1. A crowd of people, especially as potential victims of pickpockets. 2. A prison-break, especially one involving numerical rather than armed force. 3. The process by which aides crowd a prospective swindle victim close to a stand or game. 4. To sell, especially stolen or contraband goods. 5. To pass or issue, especially counterfeit currency or negotiables. 6. To burglarize.

- american underworld dictionary - 1950

"Kiss your browser goodbye: The radical future of media" - Wired, March 1997, Honorary Mention in Galactic Failed Technological Predictions Hall of Fame =)

"Push", in Internet sense, is a fairly simple thing in theory.

In push systems, the client connects to the server, and the server "pushes" information to the client in constant stream. This is useful for following constantly updating information.

The first push program that gained wide acceptance was PointCast. After that, uh, err...

...yes, I guess that the public interest in push things was killed by the fact that those things were fairly useless and didn't work well with the low modem speeds - and besides, no one actually did "pushing", all solutions were more like "constant pull".

These days, we have RSS feed aggregators that do similar things and more efficiently too, but if you call them "push" systems, the developers will probably come around and punch you on the nose.

In computing, especially in stack architectures, push means adding an element to the "top" of the stack. Push is the opposite of pop, which removes and returns the "top" element from the stack.

Example:
Stack: ->ABC
push D
Stack: ->ABCD
pop
(returns D)
Stack: ->ABC
pop
(returns C)
Stack: ->AB


Perl function:
push @array, list

Returns new length of @array.

Push adds list to the end of @array. @arrays length is increased by the length of list.

See also pop, shift and unshift.

Back to Perl

Push ( wrestling jargon )

In the world of professional wrestling, a "push" is a chance for a wrestler to advance up the card. Pushes generally happen for two reasons, which are strangely paradoxical:

-The wrestler is "over" with the crowd, i.e. gaining in popularity.

-The wrestler is being overlooked by the crowd, so the bookers want to give him/her a chance to showcase their abilities.

Some examples of a push would be outfitting the wrestler with a new gimmick, or placing him/her in a high-profile feud with a more popular wrestler.

purple wire = P = Python

push

[from the operation that puts the current information on a stack, and the fact that procedure return addresses are saved on a stack] (Also PUSH /push/ or PUSHJ /push'J/, the latter based on the PDP-10 procedure call instruction.) 1. To put something onto a stack or PDL. If one says that something has been pushed onto one's stack, it means that the Damoclean list of things hanging over ones's head has grown longer and heavier yet. This may also imply that one will deal with it before other pending items; otherwise one might say that the thing was `added to my queue'. 2. vi. To enter upon a digression, to save the current discussion for later. Antonym of pop; see also stack, PDL.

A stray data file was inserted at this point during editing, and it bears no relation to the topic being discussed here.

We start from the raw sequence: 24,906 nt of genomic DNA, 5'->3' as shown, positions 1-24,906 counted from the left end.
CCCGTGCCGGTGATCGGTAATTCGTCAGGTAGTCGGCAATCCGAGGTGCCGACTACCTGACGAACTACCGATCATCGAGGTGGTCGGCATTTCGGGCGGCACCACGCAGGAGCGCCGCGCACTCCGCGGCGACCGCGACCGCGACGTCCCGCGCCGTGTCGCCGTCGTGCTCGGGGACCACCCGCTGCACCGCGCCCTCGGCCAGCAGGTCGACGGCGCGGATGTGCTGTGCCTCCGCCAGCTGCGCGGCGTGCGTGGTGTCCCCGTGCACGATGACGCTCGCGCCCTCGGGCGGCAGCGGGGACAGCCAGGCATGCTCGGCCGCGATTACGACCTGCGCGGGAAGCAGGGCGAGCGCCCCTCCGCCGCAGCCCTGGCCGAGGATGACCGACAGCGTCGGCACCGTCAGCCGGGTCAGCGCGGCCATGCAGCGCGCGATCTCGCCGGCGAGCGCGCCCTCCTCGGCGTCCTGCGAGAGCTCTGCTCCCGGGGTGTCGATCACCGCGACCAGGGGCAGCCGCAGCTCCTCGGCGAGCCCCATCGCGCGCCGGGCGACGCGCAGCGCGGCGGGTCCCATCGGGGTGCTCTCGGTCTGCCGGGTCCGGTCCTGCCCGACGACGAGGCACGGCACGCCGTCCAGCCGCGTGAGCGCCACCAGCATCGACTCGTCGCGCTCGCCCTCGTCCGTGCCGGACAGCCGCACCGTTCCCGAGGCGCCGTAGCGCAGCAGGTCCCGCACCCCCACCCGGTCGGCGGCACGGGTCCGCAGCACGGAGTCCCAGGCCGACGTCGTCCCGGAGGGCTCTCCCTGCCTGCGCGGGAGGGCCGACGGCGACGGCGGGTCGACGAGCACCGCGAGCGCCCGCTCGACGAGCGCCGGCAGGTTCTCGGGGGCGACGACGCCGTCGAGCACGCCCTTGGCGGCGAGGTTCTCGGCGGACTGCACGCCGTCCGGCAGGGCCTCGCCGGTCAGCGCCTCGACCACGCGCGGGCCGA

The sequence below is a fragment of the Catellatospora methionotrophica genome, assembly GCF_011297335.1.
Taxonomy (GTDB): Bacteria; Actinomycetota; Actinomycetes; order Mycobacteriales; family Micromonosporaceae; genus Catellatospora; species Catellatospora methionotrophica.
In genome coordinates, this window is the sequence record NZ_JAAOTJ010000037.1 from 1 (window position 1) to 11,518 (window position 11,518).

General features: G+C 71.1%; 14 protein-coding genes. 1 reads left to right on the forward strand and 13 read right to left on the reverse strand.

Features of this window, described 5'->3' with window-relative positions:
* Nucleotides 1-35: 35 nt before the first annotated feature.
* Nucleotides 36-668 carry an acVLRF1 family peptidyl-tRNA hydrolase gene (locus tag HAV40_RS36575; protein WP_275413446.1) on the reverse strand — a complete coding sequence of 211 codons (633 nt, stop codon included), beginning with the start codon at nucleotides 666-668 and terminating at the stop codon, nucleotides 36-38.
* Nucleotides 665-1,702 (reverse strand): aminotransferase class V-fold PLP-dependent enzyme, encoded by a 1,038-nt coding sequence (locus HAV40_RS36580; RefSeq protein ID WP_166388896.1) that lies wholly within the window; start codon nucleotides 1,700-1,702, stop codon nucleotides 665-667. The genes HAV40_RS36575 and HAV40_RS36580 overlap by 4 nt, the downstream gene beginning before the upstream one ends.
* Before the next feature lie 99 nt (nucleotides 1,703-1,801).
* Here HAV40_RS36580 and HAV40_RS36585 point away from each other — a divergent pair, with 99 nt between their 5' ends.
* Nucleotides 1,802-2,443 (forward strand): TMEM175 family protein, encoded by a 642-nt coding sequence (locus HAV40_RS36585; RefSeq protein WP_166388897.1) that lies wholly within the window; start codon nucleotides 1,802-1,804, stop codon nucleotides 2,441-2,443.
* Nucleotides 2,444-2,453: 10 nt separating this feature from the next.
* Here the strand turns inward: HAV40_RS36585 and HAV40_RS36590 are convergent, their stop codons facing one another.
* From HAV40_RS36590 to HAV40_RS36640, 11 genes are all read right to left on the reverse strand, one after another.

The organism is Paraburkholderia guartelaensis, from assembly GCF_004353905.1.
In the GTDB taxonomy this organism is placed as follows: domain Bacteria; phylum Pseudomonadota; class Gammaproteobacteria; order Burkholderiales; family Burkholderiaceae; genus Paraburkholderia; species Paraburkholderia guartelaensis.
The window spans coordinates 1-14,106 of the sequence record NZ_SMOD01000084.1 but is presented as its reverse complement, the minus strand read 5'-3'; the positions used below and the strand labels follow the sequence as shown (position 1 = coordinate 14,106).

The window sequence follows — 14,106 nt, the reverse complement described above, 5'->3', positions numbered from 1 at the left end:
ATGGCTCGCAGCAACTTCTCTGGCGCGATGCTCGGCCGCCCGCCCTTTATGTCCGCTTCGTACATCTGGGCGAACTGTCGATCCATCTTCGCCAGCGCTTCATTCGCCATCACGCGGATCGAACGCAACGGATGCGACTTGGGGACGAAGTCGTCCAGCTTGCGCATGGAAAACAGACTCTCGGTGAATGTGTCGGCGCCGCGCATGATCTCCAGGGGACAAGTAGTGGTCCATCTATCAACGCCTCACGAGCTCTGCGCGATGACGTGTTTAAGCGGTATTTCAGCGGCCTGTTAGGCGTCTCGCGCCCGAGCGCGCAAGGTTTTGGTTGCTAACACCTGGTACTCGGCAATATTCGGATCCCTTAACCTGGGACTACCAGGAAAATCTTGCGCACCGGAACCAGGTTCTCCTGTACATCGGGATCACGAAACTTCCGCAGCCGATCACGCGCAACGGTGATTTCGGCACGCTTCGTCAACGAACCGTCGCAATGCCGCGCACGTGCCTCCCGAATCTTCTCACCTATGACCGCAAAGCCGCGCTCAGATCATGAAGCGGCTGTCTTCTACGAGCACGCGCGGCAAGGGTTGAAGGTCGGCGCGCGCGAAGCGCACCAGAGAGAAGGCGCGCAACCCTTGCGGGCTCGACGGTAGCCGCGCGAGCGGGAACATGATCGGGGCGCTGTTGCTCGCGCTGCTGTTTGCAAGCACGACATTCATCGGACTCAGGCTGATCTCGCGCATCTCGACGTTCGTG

--The Jargon File version 4.3.1, ed. ESR, autonoded by rescdsk.

Push is a “cast member” at Disneyland in California, and Disneyworld in Florida. He is a trash can which walks and talks. Push is a robot that is radio governed.

Push looks just like the other trashcans in the area but surprises guests by moving and talking. His name is derived from the huge word “PUSH” found on both flaps that one pushes. I have interacted with the trashcan and it looks just like all the other trashcans, including real trash in its plastic trash bag. The common steel liner and the trash bag inside the trash can hide the radio governed controls amazingly.

He made his first appearance in the Tomorrowland inside the Magic Kingdom theme park at Disney World in Orlando, Florida. Recently he has been found in the Tomorrowland of Disneyland, in Anaheim California. I have also recently seen him in Disney’s California Adventure (DCA) (also in Anaheim).

From the information I found around the Web, Push was originally operated by two plain-clothed cast members. One of which controlled the movement of Push while the other did all the talking. The talking is done into a voice modulator. The trash can sounds like it has a nasally high-toned voice due to the voice modulator that fluctuates the operator's voice. Nowadays, however, one person usually controls both the movement and the voice. I have seen Push about four or five times but only once did I find the operator. It was the one time which I saw Push in DCA which I was able to find the operator among the crowd surrounding the robot. It was a guy with one hand in a duffle bag and the other hand held close to his mouth with some sort of small microphone in his hand. He appears to most people to just be another person watching the robot interact with the park guests. The operator is close enough to hear what is said to the trashcan, yet far enough from it to not make it obvious they are controlling him, usually around 10-20 feet away from it.